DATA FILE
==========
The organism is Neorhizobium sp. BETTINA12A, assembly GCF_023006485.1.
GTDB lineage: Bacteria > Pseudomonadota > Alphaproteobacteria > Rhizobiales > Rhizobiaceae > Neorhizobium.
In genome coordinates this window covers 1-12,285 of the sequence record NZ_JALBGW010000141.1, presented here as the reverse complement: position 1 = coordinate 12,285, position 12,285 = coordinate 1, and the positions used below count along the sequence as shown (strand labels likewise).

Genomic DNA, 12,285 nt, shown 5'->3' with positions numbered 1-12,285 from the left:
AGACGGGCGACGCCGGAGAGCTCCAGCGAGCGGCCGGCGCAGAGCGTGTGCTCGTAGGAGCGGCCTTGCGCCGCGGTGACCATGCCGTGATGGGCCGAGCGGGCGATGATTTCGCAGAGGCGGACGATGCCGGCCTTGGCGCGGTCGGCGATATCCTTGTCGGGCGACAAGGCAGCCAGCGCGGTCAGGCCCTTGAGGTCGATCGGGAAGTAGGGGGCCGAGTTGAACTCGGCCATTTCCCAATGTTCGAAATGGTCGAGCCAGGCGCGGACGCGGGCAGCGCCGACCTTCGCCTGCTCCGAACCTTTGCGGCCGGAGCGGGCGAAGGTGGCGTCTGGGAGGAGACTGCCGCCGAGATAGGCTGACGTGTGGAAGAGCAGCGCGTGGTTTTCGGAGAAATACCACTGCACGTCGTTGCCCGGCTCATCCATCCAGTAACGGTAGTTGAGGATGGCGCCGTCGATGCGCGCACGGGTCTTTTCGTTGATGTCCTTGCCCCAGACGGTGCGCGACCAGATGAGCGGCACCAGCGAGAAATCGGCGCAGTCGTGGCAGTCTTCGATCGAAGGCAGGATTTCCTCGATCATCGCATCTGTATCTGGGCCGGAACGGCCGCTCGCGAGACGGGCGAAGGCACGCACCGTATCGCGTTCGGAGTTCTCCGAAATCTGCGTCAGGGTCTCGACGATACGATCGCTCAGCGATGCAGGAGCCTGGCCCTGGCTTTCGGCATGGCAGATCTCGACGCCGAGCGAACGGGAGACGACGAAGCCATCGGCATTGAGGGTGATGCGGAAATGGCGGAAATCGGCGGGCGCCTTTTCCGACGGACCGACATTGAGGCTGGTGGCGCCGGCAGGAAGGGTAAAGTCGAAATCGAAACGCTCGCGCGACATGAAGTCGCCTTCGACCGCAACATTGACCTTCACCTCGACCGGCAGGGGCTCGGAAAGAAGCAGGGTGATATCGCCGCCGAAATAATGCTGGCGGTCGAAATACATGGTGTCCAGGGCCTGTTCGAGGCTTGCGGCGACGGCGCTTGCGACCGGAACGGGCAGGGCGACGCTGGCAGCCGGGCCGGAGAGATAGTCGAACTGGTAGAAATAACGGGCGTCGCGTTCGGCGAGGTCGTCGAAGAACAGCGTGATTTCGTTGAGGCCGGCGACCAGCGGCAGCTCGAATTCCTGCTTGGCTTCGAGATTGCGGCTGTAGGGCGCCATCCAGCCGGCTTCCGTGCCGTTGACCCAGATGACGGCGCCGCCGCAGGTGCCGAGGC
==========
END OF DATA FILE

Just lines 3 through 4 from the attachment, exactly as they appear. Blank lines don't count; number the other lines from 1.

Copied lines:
In genome coordinates this window covers 1-12,285 of the sequence record NZ_JALBGW010000141.1, presented here as the reverse complement: position 1 = coordinate 12,285, position 12,285 = coordinate 1, and the positions used below count along the sequence as shown (strand labels likewise).

Genomic DNA, 12,285 nt, shown 5'->3' with positions numbered 1-12,285 from the left: